Many people grow up in communities, towns, or schools dominated by people who look and sound like them and have many of the same traditions. It is arguably human nature that we find ourselves comfortable with others who share similar values, features, and even family dynamics. It makes particular sense when it comes to languages and faith-based celebrations. But when people enter the workforce, they are often pushed out of these bubbles and into a more culturally diverse day-to-day routine.
So, what benefit do both companies and their staff have by developing and maintaining a culturally diverse environment? Organizations that are comprised of different types of roles requiring diverse skillsets (i.e., most of them) are clearly impacted in a positive way. The workplace mutually created by employer and employees will attract different types of people and clients, and gradually build a solid reputation for having both. Today, at least in the Western world, that cultural diversity is crucial for success.
By hiring employees with a wide range of backgrounds, you acquire a built-in range of life experiences, opinions, and points of view. You are also more likely to acquire varied skillsets that cater to the different needs of your organization as you grow. (How many companies don’t have marketing, HR, and IT departments nowadays—regardless of their industry?)
This can potentially help you when brainstorming strategies to attract clients, budgeting expenses, and even managing the entire operation. It’s not about simply diversifying races or religions—it’s about broadening your perspective. While older team members or bosses have the upper hand in experience, the younger generation in general can offer new ideas. Consequently, in developing and executing the innovative tactics your diverse staff come up with, you ultimately attract more people to your business. Your employees will naturally understand their own cultures and what might win over new markets.
From the moment a company is established, it not only works to perfect its products and services, but also the way it is perceived. The way staff, prospective staff, customers, and prospective customers view you is incredibly important. With all four groups in mind, a company can methodically develop the way that the marketplace—and individuals—will view it. Social media should help you control the narrative, but your team and the people you sell to have their own accounts and the benefit of numbers.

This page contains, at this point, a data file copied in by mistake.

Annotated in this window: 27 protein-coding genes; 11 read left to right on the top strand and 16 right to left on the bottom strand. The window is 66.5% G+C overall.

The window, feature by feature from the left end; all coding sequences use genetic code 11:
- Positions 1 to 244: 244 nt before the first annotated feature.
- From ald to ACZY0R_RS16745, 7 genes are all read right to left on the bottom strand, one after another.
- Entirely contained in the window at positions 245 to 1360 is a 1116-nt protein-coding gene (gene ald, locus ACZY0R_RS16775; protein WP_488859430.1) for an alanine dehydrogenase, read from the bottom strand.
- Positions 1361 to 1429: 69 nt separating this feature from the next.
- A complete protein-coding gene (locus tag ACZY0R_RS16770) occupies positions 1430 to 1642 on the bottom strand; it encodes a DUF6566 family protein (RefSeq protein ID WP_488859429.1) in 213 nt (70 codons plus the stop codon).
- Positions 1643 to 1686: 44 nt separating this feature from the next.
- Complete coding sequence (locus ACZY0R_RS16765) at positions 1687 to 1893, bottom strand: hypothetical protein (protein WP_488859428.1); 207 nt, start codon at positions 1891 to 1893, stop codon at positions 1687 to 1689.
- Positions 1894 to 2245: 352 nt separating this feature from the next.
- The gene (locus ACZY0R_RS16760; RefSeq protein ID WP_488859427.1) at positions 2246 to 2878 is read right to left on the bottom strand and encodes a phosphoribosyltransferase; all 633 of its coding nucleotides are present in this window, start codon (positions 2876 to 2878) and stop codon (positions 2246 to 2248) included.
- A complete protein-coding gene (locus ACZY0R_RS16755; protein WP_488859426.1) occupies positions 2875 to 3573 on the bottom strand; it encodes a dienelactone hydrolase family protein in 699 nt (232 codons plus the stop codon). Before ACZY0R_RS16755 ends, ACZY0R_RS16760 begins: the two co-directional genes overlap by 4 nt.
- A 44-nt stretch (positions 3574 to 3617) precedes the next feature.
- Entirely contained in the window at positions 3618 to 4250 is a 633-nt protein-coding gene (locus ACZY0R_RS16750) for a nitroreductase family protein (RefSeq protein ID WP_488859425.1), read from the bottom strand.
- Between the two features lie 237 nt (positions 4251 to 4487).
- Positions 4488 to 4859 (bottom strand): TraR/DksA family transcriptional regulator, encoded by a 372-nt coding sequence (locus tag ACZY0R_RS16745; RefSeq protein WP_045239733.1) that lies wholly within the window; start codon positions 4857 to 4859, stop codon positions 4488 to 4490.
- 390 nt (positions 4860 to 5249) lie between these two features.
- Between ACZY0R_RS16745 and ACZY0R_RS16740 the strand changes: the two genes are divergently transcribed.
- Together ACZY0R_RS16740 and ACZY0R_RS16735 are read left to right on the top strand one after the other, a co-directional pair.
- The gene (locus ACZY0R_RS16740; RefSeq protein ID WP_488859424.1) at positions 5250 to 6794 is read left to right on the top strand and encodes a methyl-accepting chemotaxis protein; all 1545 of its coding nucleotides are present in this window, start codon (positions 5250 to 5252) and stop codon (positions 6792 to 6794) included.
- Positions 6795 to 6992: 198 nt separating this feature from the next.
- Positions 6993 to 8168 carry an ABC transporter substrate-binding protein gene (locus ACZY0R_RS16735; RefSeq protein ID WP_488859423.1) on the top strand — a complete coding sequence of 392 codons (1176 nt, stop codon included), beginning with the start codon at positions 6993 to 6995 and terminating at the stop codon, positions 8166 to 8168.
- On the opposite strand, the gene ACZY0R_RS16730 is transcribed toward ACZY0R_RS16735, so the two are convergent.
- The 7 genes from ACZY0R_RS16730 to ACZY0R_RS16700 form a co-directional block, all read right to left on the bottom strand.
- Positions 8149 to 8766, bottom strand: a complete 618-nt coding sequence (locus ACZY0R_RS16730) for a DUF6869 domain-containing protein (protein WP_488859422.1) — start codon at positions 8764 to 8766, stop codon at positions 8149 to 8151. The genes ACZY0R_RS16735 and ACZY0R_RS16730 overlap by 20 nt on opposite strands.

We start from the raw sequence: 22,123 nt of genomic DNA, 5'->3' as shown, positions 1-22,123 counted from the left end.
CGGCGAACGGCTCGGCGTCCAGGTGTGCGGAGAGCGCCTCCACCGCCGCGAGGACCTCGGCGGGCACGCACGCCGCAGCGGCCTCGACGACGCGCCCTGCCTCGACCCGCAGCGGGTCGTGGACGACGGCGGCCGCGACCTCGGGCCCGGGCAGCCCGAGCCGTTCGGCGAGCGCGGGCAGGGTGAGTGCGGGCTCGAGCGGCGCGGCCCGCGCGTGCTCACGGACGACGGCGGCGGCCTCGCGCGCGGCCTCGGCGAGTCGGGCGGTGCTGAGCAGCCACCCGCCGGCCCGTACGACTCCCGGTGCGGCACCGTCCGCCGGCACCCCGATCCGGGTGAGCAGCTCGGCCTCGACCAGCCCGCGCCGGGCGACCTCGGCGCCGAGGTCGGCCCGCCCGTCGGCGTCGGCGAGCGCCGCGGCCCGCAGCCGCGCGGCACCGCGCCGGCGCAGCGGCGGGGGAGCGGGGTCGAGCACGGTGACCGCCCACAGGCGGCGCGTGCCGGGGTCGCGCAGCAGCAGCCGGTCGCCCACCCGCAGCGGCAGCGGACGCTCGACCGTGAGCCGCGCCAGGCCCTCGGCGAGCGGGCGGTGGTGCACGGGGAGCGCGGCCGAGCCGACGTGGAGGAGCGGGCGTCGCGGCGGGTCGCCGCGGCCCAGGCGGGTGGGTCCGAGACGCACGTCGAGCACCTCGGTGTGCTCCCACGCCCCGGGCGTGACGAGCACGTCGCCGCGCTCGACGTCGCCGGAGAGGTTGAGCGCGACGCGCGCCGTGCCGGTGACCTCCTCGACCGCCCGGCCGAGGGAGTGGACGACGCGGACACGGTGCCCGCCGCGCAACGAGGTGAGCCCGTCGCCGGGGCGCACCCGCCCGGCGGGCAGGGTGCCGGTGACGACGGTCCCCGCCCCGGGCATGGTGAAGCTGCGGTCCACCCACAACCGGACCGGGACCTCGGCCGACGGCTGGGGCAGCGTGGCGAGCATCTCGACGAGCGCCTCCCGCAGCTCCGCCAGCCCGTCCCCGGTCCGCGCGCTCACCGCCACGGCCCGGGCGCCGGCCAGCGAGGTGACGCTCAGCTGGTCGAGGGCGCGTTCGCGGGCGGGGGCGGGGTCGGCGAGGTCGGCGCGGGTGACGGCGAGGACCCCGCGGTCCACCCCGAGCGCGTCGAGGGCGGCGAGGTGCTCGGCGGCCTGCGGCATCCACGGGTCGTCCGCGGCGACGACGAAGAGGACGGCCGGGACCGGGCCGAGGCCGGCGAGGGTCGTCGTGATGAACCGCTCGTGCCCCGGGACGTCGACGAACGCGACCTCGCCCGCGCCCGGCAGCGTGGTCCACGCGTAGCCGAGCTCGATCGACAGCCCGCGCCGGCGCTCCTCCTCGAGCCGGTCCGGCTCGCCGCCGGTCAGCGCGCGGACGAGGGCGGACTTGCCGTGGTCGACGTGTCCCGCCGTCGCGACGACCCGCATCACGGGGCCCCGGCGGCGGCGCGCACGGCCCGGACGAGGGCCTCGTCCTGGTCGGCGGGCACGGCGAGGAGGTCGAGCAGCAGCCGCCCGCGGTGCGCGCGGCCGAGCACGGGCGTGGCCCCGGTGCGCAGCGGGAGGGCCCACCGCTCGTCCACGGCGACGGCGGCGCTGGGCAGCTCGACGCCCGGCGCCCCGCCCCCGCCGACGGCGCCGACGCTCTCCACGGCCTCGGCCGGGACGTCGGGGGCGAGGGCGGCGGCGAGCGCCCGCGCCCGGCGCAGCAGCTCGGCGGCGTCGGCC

By building a culturally diverse workforce, a company can create the appearance of an inclusive and welcoming place (hopefully based on the reality that it actually is one, of course). Employing people of multiple races and cultures reflects well on an organization nowadays. It shows that various types of people are represented. It appeals both to people who might consider buying products or services from you as well as to people who might consider applying to work for you.
When you have more people in the company who can cater to a wide range of clients and prospects, you can truly customize your products or services and your overall approach to meet their needs. Your company will ultimately gain more access to more types of people, thereby attracting a more diverse clientele. Getting positive reviews from said individuals is then a strong marketing tool—arguably the most impactful—and an almost sure-fire way to win over more people and grow your market.
With the power of social media, where companies can reach customers on a more personal level, people seem to appreciate relatability and feeling understood. Gaining insight into varied communities because you have employees with the same backgrounds gives you an edge that some competitors may not have. Once word travels, you will gradually build a reputation of tailoring your products or services to the needs of your clients.
How Globalization has Affected Cultural Diversity
Globalization has had obvious benefits for business, leading companies and countries to share a variety of different goods and services around the world— including talent! This does even more to accelerate the important trend of cultural diversity and inclusion as organizations expand and grow. Since remote work has become increasingly easier and beneficial to companies (not to mention necessary), hiring internationally is more commonplace—and consequently offers the opportunity to make companies even more diverse.
Only a century ago, the world seemed a lot smaller and a lot more segregated. But over the decades, as air travel becomes more common, cultural diversity in the workplace is more the rule and expectation than merely a suggestion. International trade, remote work, and even online shopping have diversified the entire world. Hiring a culturally diverse team bodes well for organizations who aren’t afraid to get on board.
Robyn Karmazyn | Contributing Writer